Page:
Trying new meds to improve my mobility.

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Over the last few months we’ve been learning heaps about my body. From both a medical and physiology perspective.

We’ve noticed a pattern of tightness and looseness in my hips & legs and talked to the neurologists about it at a recent appointment.

Combined with some data from a nerve conduction study it suggests a different answer to what’s changed in my body over the last two years.

The theory is that the pain and mobility issues we’ve been working through are caused by a series of muscle spasms happening in my spine and neck. The spasms cause a heap of pain & mess with the nerves in my spinal cord.

It’s a theory we can test by starting a treatment using epilepsy and nerve pain medication.

Wobbly & quiet

If the theory is correct then the meds will interrupt the cycle of spasms and stop the pain. Beyond side effects like being very tired and a bit of brain fog, the main downside is we believe it’s the spasms which hold me up. In other words when I take the new meds i am probably going to get wobblier for a while.

When the spasms have stopped we can see what state my muscles are in and get to work rebuilding them.

We don’t know what’s possible. The doctors think I will at least get back to the mobility I have now within 6 months or so.

Perhaps it will go further and I can regain some of the mobility I’ve lost. Either way, the pain should stop and I will be more comfortable.

The meds may also impact my speech. We’re not sure but it’s a known side effect and if it happens I’ll just end up using my AAC apps more.


Being more wobbly again is a bit scary. I’ve only recently found a good balance of support and adventure. It’s going to be tricky to be more wobbly and still retain my autonomy and independence. Even more so if my speech is more limited.

It helps that we know it’s coming. We have lots of good tools and we have an effective process for identifying and fixing barriers.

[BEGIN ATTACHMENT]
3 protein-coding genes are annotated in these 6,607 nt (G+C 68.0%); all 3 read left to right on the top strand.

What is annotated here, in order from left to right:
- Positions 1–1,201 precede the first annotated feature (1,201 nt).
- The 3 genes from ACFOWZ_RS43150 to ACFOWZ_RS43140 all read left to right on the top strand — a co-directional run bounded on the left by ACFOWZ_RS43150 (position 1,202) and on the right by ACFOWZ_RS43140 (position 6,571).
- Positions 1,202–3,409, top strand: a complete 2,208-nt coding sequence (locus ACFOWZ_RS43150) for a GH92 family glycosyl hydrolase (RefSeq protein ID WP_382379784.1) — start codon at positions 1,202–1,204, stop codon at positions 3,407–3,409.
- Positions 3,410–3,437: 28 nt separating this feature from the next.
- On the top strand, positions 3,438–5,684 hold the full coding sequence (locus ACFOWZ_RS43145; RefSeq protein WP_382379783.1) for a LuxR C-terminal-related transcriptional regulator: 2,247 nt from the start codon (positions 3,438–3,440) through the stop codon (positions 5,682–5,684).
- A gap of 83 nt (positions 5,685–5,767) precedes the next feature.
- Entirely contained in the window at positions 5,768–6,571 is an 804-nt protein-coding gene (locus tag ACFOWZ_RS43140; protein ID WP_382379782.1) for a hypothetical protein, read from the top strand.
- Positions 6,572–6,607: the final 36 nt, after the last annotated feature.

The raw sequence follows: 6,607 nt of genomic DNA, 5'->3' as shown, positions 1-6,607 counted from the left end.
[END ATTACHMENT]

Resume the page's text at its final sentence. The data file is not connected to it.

In the past we’ve used the ‘toddlery’ or ‘little’ lens to great effect.

Simplify my life as much as possible and make the most of the things I can do. Embrace the things I find joyful and use the tools which bring me joy. We avoid the medical aesthetic in favour of someone safe, soft and cosy.

We’re keeping with that approach. It’s worked well and it’s something we can build on.


I’m approaching this entire thing with optimism. There’s a lot of potential outcomes and most of them are good.

The last 21 months have been surreal. It took a long time to accept how my body had changed… it’s even more surreal to learn the changes might be reversible. Even if it’s just the pain or small changes to my mobility.

I focus my life on adventure and play. This is a new adventure. We’re starting the meds in the next week or so & from there we have to wait and see what happens.

Overall I am excited and optimistic. There will be some scary and hard things ahead, but I will be okay. We’ve been here before and we made it work. We’re surrounded by amazing people who are happy to help.

The only way forward is through it. I can’t wait to get started.


Spaced Out & Smiling is about exploring the fun side of Autism, and trying to understand what it means to be Autistically Happy.

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